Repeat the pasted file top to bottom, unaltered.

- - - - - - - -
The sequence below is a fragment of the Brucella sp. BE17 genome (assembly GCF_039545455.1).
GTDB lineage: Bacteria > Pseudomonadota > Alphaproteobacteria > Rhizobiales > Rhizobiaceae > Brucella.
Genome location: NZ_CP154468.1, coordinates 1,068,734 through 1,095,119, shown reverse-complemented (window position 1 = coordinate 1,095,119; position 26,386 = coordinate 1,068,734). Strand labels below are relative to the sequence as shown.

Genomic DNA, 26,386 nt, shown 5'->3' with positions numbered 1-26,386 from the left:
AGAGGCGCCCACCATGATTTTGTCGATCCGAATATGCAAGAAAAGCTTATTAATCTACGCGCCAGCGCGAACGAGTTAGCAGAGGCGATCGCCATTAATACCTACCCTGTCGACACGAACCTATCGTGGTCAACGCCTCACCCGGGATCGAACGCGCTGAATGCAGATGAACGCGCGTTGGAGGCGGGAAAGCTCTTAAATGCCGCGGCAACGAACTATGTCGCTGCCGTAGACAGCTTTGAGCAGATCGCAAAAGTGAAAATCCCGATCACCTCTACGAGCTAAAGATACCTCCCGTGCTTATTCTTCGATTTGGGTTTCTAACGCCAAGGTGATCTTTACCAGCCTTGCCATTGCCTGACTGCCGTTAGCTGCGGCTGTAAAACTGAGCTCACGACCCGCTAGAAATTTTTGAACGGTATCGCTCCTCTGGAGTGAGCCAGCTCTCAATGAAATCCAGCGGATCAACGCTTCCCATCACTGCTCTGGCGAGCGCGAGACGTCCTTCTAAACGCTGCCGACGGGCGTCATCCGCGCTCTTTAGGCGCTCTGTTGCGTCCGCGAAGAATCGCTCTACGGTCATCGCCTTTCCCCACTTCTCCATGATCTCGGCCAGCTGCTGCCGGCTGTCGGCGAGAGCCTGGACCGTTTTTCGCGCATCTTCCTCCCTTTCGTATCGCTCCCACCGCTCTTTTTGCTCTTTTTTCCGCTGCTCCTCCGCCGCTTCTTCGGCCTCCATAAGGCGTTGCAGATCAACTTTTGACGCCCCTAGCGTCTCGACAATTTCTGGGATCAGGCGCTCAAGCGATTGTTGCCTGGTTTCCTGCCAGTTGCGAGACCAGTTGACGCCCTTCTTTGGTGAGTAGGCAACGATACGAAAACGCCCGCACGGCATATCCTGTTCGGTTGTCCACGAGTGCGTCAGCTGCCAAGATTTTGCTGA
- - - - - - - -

The sequence below is a fragment of the Brucella sp. BE17 genome (assembly GCF_039545455.1).
GTDB lineage: Bacteria > Pseudomonadota > Alphaproteobacteria > Rhizobiales > Rhizobiaceae > Brucella.
Genome location: NZ_CP154468.1, coordinates 1,068,734 through 1,095,119, shown reverse-complemented (window position 1 = coordinate 1,095,119; position 26,386 = coordinate 1,068,734). Strand labels below are relative to the sequence as shown.

Genomic DNA, 26,386 nt, shown 5'->3' with positions numbered 1-26,386 from the left:
AGAGGCGCCCACCATGATTTTGTCGATCCGAATATGCAAGAAAAGCTTATTAATCTACGCGCCAGCGCGAACGAGTTAGCAGAGGCGATCGCCATTAATACCTACCCTGTCGACACGAACCTATCGTGGTCAACGCCTCACCCGGGATCGAACGCGCTGAATGCAGATGAACGCGCGTTGGAGGCGGGAAAGCTCTTAAATGCCGCGGCAACGAACTATGTCGCTGCCGTAGACAGCTTTGAGCAGATCGCAAAAGTGAAAATCCCGATCACCTCTACGAGCTAAAGATACCTCCCGTGCTTATTCTTCGATTTGGGTTTCTAACGCCAAGGTGATCTTTACCAGCCTTGCCATTGCCTGACTGCCGTTAGCTGCGGCTGTAAAACTGAGCTCACGACCCGCTAGAAATTTTTGAACGGTATCGCTCCTCTGGAGTGAGCCAGCTCTCAATGAAATCCAGCGGATCAACGCTTCCCATCACTGCTCTGGCGAGCGCGAGACGTCCTTCTAAACGCTGCCGACGGGCGTCATCCGCGCTCTTTAGGCGCTCTGTTGCGTCCGCGAAGAATCGCTCTACGGTCATCGCCTTTCCCCACTTCTCCATGATCTCGGCCAGCTGCTGCCGGCTGTCGGCGAGAGCCTGGACCGTTTTTCGCGCATCTTCCTCCCTTTCGTATCGCTCCCACCGCTCTTTTTGCTCTTTTTTCCGCTGCTCCTCCGCCGCTTCTTCGGCCTCCATAAGGCGTTGCAGATCAACTTTTGACGCCCCTAGCGTCTCGACAATTTCTGGGATCAGGCGCTCAAGCGATTGTTGCCTGGTTTCCTGCCAGTTGCGAGACCAGTTGACGCCCTTCTTTGGTGAGTAGGCAACGATACGAAAACGCCCGCACGGCATATCCTGTTCGGTTGTCCACGAGTGCGTCAGCTGCCAAGATTTTGCTGA